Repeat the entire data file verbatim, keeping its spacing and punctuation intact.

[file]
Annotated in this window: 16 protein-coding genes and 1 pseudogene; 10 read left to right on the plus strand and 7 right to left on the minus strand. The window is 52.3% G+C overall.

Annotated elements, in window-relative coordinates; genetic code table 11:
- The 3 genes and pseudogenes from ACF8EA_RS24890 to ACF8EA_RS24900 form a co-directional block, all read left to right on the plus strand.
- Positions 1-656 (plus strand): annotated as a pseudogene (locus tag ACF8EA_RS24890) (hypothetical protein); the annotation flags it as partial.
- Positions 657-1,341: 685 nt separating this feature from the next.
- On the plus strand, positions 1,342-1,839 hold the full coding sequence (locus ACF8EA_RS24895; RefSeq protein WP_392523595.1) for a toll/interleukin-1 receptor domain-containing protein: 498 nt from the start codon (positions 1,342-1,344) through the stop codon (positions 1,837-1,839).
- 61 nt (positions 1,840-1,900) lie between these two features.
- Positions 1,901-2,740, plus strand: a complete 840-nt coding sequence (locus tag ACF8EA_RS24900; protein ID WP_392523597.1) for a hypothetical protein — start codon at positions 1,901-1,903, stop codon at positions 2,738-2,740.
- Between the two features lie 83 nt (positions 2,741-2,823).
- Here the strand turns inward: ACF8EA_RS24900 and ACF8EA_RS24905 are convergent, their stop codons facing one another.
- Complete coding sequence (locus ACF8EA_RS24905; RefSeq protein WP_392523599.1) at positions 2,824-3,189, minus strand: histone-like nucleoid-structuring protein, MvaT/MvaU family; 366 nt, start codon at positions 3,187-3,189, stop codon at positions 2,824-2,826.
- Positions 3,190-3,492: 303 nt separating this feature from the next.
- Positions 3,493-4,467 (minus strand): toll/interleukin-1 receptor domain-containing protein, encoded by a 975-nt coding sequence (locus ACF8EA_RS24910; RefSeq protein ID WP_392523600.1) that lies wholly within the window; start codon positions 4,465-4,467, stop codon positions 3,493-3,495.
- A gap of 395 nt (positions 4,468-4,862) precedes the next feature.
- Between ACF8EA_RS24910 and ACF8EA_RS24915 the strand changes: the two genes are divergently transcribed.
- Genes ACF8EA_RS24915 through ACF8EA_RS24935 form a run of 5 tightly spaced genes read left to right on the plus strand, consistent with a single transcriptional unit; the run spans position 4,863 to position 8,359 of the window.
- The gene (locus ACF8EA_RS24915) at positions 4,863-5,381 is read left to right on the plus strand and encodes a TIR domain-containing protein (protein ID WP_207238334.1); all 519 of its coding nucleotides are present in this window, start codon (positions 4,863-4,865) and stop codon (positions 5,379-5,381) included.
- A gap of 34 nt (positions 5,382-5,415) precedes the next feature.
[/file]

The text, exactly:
Annotated in this window: 16 protein-coding genes and 1 pseudogene; 10 read left to right on the plus strand and 7 right to left on the minus strand. The window is 52.3% G+C overall.

Annotated elements, in window-relative coordinates; genetic code table 11:
- The 3 genes and pseudogenes from ACF8EA_RS24890 to ACF8EA_RS24900 form a co-directional block, all read left to right on the plus strand.
- Positions 1-656 (plus strand): annotated as a pseudogene (locus tag ACF8EA_RS24890) (hypothetical protein); the annotation flags it as partial.
- Positions 657-1,341: 685 nt separating this feature from the next.
- On the plus strand, positions 1,342-1,839 hold the full coding sequence (locus ACF8EA_RS24895; RefSeq protein WP_392523595.1) for a toll/interleukin-1 receptor domain-containing protein: 498 nt from the start codon (positions 1,342-1,344) through the stop codon (positions 1,837-1,839).
- 61 nt (positions 1,840-1,900) lie between these two features.
- Positions 1,901-2,740, plus strand: a complete 840-nt coding sequence (locus tag ACF8EA_RS24900; protein ID WP_392523597.1) for a hypothetical protein — start codon at positions 1,901-1,903, stop codon at positions 2,738-2,740.
- Between the two features lie 83 nt (positions 2,741-2,823).
- Here the strand turns inward: ACF8EA_RS24900 and ACF8EA_RS24905 are convergent, their stop codons facing one another.
- Complete coding sequence (locus ACF8EA_RS24905; RefSeq protein WP_392523599.1) at positions 2,824-3,189, minus strand: histone-like nucleoid-structuring protein, MvaT/MvaU family; 366 nt, start codon at positions 3,187-3,189, stop codon at positions 2,824-2,826.
- Positions 3,190-3,492: 303 nt separating this feature from the next.
- Positions 3,493-4,467 (minus strand): toll/interleukin-1 receptor domain-containing protein, encoded by a 975-nt coding sequence (locus ACF8EA_RS24910; RefSeq protein ID WP_392523600.1) that lies wholly within the window; start codon positions 4,465-4,467, stop codon positions 3,493-3,495.
- A gap of 395 nt (positions 4,468-4,862) precedes the next feature.
- Between ACF8EA_RS24910 and ACF8EA_RS24915 the strand changes: the two genes are divergently transcribed.
- Genes ACF8EA_RS24915 through ACF8EA_RS24935 form a run of 5 tightly spaced genes read left to right on the plus strand, consistent with a single transcriptional unit; the run spans position 4,863 to position 8,359 of the window.
- The gene (locus ACF8EA_RS24915) at positions 4,863-5,381 is read left to right on the plus strand and encodes a TIR domain-containing protein (protein ID WP_207238334.1); all 519 of its coding nucleotides are present in this window, start codon (positions 4,863-4,865) and stop codon (positions 5,379-5,381) included.
- A gap of 34 nt (positions 5,382-5,415) precedes the next feature.